U.S. car and truck sales were expected to rise in June as lower gas prices and more incentives brought buyers back to the market.
Analysts expected automakers to sell around 1.1 million vehicles in June, up 13.5 percent from last June. The results indicated that the industry's recovery was back on track after floundering in May because of earthquake-related shortages and few deals.
Automakers will release June results starting around 11 a.m. EDT Friday.
Incentives lured some buyers. Automakers spent an average of $2,165 per vehicle on deals last month, according to Edmunds.com. That was slightly more than in May, when incentive spending fell to its lowest level in six years. Toyota Motor Corp., looking to stop a sales slide due to earthquake-related shortages, boosted incentives by 31 percent between May and June. Honda Motor Co. promised buyers that if they order a Honda now, they will get current lease deals, cash back and other incentives when the car is delivered. Honda is anticipating shortages of its new Civic small car for the next several months because of supply issues in Japan.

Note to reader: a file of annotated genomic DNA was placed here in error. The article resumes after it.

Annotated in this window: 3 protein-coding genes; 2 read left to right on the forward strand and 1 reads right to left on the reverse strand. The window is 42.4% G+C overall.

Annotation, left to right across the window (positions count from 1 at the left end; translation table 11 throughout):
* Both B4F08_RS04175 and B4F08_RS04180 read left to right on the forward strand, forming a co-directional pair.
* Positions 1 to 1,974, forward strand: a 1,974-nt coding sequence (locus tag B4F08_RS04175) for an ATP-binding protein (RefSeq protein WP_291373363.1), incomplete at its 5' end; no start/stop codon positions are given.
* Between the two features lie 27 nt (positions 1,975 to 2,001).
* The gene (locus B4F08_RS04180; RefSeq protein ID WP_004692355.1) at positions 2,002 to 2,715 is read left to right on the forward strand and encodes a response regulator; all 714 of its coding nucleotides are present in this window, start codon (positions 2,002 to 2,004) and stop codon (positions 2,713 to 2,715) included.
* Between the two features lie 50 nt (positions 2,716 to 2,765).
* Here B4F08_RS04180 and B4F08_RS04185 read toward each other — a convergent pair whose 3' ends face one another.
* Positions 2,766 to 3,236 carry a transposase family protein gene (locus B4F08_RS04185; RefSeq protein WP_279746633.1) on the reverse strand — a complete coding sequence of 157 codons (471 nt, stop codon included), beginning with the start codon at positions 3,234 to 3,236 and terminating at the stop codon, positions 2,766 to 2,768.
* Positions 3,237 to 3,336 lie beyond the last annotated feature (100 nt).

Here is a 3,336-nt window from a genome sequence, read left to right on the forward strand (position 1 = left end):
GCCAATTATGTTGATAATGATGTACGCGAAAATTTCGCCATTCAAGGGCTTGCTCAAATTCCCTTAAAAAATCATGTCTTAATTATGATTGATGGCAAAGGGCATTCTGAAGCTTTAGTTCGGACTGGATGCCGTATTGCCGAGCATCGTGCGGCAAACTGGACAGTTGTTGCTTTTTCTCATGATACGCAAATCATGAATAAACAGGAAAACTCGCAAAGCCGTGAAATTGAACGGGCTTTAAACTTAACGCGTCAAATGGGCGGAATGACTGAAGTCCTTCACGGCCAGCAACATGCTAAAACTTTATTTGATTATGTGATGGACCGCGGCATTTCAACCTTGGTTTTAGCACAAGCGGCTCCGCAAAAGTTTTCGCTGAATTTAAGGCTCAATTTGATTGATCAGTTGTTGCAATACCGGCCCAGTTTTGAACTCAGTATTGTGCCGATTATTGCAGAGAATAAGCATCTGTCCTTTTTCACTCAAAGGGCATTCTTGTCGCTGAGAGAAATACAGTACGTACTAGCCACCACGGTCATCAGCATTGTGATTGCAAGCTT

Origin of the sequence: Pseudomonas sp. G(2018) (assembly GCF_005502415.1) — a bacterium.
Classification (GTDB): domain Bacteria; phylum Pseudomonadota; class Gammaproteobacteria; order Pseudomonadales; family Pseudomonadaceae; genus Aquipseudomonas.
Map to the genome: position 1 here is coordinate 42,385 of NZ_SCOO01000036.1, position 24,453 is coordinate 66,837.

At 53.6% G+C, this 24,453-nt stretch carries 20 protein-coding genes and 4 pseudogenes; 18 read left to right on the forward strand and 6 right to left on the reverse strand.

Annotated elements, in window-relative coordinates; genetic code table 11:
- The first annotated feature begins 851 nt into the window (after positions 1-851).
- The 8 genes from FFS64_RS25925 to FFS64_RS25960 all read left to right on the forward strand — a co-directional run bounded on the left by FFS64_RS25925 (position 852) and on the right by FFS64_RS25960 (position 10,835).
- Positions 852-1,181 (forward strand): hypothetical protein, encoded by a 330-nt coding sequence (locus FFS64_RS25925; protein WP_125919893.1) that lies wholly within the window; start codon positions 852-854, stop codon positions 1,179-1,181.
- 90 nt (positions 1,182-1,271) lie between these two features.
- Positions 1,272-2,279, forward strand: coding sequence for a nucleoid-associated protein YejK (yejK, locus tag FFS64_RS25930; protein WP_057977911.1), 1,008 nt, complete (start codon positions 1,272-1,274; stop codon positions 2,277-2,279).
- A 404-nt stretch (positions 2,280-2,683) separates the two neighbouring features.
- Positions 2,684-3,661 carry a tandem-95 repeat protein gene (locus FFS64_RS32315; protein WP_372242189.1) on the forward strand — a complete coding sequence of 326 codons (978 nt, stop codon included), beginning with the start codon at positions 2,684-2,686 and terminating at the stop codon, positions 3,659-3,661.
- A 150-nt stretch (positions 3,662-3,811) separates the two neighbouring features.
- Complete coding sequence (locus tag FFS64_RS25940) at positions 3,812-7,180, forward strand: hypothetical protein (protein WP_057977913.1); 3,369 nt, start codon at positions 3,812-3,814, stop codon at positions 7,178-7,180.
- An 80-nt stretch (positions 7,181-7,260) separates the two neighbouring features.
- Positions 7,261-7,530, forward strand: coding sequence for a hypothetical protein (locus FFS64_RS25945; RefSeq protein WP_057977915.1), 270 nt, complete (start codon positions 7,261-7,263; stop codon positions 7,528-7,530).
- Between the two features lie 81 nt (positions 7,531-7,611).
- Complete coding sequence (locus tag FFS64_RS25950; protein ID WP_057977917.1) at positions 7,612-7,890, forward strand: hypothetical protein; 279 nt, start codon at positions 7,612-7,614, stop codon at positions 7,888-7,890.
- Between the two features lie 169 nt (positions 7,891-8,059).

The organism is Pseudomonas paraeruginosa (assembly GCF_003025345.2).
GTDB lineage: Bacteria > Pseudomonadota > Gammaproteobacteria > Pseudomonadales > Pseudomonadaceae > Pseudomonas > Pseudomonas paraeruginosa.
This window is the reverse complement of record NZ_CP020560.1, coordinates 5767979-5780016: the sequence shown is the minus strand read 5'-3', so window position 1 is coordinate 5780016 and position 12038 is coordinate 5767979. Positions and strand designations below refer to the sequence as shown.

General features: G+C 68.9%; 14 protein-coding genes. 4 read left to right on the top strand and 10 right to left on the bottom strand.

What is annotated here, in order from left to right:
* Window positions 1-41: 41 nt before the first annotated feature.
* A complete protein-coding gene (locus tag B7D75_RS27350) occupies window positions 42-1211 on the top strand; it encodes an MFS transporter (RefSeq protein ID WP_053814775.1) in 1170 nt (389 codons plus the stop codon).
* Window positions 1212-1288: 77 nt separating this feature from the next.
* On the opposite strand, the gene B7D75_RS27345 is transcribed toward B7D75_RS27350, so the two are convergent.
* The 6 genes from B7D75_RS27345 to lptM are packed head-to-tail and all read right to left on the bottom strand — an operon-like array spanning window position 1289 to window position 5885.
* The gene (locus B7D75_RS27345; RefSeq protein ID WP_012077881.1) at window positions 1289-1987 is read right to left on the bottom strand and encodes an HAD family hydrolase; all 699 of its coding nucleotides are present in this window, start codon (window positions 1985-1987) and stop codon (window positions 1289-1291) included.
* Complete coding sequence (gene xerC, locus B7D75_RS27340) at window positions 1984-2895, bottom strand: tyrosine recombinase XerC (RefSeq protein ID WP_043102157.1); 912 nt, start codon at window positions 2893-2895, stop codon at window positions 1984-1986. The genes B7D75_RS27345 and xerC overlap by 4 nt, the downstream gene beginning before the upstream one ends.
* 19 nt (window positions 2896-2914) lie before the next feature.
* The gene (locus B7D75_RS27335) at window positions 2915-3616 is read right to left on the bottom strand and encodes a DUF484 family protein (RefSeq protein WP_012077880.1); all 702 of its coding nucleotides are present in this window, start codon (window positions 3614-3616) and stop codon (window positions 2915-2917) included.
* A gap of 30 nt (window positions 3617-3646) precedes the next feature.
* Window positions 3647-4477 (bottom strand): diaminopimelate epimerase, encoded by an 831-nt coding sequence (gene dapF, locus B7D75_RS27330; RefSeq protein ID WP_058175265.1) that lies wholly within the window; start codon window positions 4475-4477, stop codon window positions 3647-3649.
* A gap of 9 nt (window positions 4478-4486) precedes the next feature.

Falling gas prices also improved buyers' moods. Gas was $3.57 per gallon in the last week of June, down from a national average of $3.90 in May. Jesse Toprak, vice president of industry trends and insights for TrueCar.com, said buyers went for bigger vehicles, with sales of pickups and SUVs rising at a faster pace than sales as a whole.
That was partly because small, fuel-efficient cars remain in short supply. Automakers started June with around a month's worth of inventory of subcompact and compact cars because of the earthquake and manufacturing constraints, and the situation didn't improve as the month went on, according to George Pipas, Ford's chief U.S. sales analyst. Pipas said buyers who want those cars appear to be waiting to get them instead of settling for something bigger.